Is commercialization in conflict with the 4Rs(reuse, revise, redistribute, and remix)? Most commercialized courses (MOOCs inclusive) require certain restrictions to access (may be for a free taster course that would be followed by the “main course” offered with a fee for service).
So, what may be defined as open and free is limited under those programs, and that could contradict with the 4Rs, especially with the free to re-use, redistribute or to remix, as these are forbidden.
Openness is at the heart of MOOCs, only that it may be semi-open, as a participant could enter the open door (register for free) with a MOOC, and use it personally, without any alteration of the course content. In those MOOCs, there is no remix, re-sending out of part or all of the resources allowed.
David Wiley in his post says:
MOOCs are not openly licensed, and consequently will struggle with issues of quality and will never become part of the educational infrastructure that enables truly breakthrough advances. MOOCs get us one step closer to the goal, but we need to continue advocating for true openness in order to create the space in which those advances can happen.
I was puzzled when someone who re-posted the whole course of MITx as mentioned here by Audrey. Was it “legal” for the learner(s) to “copy” and create the MOOCs based on the MOOCs created by the Higher Education Institutions? Wasn’t it covered in the terms and conditions of re-use of that course offered by MITx?
Copying MOOCs content in whole or in part could be a grave concern for the MOOCs providers and the Higher Education Institutions offering the MOOCs, especially when other education providers or competitors exploit the opportunity to have them commercialized or privatized for their own purposes.
From an entrepreneur and venture capitalists point of view, that is against their original intention or purpose, as “profit” could be lost if such content or OERs are being distributed in other sites for free. This could be analogous to the piracy allegations when commercial copyrighted DVD and videos are being copied by others, for re-selling or re-distribution for free. Currently, there are lots of videos which may be copyrighted but they are “freely” posted on the Youtube or other sites.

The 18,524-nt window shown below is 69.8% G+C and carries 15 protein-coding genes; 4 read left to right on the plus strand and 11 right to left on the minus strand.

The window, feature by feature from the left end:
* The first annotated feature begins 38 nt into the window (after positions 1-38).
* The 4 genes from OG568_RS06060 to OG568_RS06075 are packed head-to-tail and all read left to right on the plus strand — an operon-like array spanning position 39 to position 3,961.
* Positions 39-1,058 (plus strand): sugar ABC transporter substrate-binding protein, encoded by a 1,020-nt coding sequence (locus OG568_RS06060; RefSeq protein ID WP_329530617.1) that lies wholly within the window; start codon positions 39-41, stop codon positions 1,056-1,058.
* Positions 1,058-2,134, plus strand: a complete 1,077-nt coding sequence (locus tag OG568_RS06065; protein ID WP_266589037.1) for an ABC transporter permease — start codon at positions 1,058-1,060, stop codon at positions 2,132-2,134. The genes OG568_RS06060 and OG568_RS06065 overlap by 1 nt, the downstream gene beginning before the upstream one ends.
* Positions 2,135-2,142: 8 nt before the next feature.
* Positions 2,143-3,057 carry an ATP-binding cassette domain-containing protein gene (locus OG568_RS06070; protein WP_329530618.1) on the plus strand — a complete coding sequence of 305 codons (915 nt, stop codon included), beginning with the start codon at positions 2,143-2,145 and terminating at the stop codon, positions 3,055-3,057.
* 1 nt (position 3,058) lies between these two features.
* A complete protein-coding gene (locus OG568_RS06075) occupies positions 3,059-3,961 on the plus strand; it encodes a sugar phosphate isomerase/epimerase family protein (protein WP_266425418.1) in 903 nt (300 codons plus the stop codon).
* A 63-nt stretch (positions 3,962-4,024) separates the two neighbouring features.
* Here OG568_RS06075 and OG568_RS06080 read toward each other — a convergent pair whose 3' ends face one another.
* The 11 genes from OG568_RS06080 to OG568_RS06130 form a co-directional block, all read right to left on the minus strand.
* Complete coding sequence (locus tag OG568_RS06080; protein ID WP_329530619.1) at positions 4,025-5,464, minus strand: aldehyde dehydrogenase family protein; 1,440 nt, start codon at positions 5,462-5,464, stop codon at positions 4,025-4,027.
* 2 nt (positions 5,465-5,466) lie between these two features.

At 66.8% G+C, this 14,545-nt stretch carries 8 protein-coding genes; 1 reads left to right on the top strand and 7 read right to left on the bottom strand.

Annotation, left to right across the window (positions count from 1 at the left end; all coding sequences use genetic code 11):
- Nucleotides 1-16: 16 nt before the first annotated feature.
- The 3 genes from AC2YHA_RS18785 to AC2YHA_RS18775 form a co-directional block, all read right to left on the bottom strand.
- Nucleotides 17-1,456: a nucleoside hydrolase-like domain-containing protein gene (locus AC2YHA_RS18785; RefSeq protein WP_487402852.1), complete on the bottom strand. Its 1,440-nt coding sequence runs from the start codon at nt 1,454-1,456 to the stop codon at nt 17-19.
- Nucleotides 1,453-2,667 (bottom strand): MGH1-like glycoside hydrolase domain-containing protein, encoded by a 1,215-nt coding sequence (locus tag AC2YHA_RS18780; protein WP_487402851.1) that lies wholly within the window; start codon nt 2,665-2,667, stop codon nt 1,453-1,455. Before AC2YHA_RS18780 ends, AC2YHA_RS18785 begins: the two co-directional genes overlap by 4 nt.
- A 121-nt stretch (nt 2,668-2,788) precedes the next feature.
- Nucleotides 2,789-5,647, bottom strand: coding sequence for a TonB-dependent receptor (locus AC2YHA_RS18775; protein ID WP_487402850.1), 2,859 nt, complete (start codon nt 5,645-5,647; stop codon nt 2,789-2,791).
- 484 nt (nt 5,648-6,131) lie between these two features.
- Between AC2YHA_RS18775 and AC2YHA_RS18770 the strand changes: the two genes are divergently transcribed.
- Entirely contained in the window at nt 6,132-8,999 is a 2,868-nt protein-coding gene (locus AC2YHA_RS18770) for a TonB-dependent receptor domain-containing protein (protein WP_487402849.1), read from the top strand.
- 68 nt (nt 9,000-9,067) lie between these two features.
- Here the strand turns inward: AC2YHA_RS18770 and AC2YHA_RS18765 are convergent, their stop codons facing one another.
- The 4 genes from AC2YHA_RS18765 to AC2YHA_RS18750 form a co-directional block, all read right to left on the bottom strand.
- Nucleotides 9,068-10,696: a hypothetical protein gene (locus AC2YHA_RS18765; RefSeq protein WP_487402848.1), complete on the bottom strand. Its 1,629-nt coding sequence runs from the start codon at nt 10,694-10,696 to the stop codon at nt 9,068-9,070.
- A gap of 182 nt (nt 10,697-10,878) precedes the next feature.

Openness is also a state of mind (Mackness, 2012), for both professors who are practising open scholarship, and those participants in openly sharing their thoughts and learning in open spaces. Would that be challenging if professors and learners are confining their discourse within closed learning platforms? Learners are not supposed to openly post any of those learning resources or artifacts outside the platforms of MOOCs, due to the “copy-right” restrictions in uploading and downloading those artifacts, and that remix or redistribution of artifacts are also restricted, due to the terms and conditions of the openness criteria.
Would openness in Higher Education (through MOOCs) be at odds with the ideology of truly open especially when commercialization, monetization and commoditization of Higher Education is increasingly omnipresent?
I would explore more on this challenge on openness as the MOOCs evolve.